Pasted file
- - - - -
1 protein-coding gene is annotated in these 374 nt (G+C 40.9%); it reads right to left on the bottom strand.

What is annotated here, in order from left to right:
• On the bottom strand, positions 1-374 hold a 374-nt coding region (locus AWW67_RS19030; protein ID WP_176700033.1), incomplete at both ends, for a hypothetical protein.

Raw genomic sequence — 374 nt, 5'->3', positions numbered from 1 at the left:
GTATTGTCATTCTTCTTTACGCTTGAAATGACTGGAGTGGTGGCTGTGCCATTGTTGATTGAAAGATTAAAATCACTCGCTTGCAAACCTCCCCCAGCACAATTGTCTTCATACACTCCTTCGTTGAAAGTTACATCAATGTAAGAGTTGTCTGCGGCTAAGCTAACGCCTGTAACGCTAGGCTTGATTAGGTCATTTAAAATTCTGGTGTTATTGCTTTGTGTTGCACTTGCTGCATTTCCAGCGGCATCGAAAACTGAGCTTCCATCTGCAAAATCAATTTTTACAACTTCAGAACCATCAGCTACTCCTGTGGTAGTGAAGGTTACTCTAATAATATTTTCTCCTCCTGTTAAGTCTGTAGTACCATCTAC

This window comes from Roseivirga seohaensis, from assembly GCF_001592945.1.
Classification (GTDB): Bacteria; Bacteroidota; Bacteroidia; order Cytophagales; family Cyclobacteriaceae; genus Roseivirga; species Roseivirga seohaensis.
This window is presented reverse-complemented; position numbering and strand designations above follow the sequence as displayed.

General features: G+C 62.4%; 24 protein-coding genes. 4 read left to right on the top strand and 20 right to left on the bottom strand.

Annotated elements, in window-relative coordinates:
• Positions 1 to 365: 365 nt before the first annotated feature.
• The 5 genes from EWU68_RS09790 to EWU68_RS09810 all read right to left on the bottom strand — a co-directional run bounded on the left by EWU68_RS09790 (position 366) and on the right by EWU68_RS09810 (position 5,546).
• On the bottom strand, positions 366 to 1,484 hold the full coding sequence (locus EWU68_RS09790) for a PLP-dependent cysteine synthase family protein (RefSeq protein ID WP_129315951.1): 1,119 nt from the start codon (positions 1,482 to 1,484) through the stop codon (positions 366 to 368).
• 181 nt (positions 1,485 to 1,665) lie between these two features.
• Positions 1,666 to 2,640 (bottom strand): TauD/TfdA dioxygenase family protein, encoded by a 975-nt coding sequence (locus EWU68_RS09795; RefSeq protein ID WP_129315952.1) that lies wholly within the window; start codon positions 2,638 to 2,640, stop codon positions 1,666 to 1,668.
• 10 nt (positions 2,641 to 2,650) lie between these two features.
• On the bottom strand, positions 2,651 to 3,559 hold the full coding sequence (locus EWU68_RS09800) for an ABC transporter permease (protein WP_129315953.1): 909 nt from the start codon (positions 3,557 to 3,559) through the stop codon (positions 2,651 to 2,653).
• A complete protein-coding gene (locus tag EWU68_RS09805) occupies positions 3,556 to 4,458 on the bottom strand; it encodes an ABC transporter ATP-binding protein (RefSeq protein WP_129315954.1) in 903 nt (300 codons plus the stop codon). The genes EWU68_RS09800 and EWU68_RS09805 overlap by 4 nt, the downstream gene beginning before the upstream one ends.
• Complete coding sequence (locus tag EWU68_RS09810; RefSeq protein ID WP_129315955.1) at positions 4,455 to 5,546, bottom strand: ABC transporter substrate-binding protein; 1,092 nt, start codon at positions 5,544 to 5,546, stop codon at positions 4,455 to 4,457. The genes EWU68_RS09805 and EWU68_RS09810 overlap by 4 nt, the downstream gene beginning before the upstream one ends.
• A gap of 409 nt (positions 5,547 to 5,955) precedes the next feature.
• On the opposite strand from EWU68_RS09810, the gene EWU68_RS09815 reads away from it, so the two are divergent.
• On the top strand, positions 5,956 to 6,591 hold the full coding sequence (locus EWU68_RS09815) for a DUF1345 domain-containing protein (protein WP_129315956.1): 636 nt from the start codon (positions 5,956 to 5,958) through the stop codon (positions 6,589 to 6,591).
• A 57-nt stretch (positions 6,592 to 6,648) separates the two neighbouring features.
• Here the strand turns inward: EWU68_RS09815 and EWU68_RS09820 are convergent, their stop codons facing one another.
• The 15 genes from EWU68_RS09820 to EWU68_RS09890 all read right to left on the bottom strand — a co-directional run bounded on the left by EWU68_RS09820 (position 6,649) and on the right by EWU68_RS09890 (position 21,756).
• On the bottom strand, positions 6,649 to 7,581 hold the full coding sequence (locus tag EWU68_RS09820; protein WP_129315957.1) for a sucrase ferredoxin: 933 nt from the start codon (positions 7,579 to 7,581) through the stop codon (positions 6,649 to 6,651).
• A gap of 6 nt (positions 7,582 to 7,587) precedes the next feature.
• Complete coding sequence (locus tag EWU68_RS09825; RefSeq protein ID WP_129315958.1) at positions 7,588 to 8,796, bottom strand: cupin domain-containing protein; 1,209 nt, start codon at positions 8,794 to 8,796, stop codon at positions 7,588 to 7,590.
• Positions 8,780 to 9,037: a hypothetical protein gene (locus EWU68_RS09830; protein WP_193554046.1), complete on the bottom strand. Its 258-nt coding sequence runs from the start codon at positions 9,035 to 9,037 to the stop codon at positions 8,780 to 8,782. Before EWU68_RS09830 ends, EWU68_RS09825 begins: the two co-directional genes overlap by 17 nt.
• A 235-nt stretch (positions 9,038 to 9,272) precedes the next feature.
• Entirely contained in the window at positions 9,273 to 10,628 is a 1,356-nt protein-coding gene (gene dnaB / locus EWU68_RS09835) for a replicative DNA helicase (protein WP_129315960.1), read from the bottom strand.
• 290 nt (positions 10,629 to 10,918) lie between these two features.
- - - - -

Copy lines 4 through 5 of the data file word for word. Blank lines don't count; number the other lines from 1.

Raw genomic sequence — 374 nt, 5'->3', positions numbered from 1 at the left:
GTATTGTCATTCTTCTTTACGCTTGAAATGACTGGAGTGGTGGCTGTGCCATTGTTGATTGAAAGATTAAAATCACTCGCTTGCAAACCTCCCCCAGCACAATTGTCTTCATACACTCCTTCGTTGAAAGTTACATCAATGTAAGAGTTGTCTGCGGCTAAGCTAACGCCTGTAACGCTAGGCTTGATTAGGTCATTTAAAATTCTGGTGTTATTGCTTTGTGTTGCACTTGCTGCATTTCCAGCGGCATCGAAAACTGAGCTTCCATCTGCAAAATCAATTTTTACAACTTCAGAACCATCAGCTACTCCTGTGGTAGTGAAGGTTACTCTAATAATATTTTCTCCTCCTGTTAAGTCTGTAGTACCATCTAC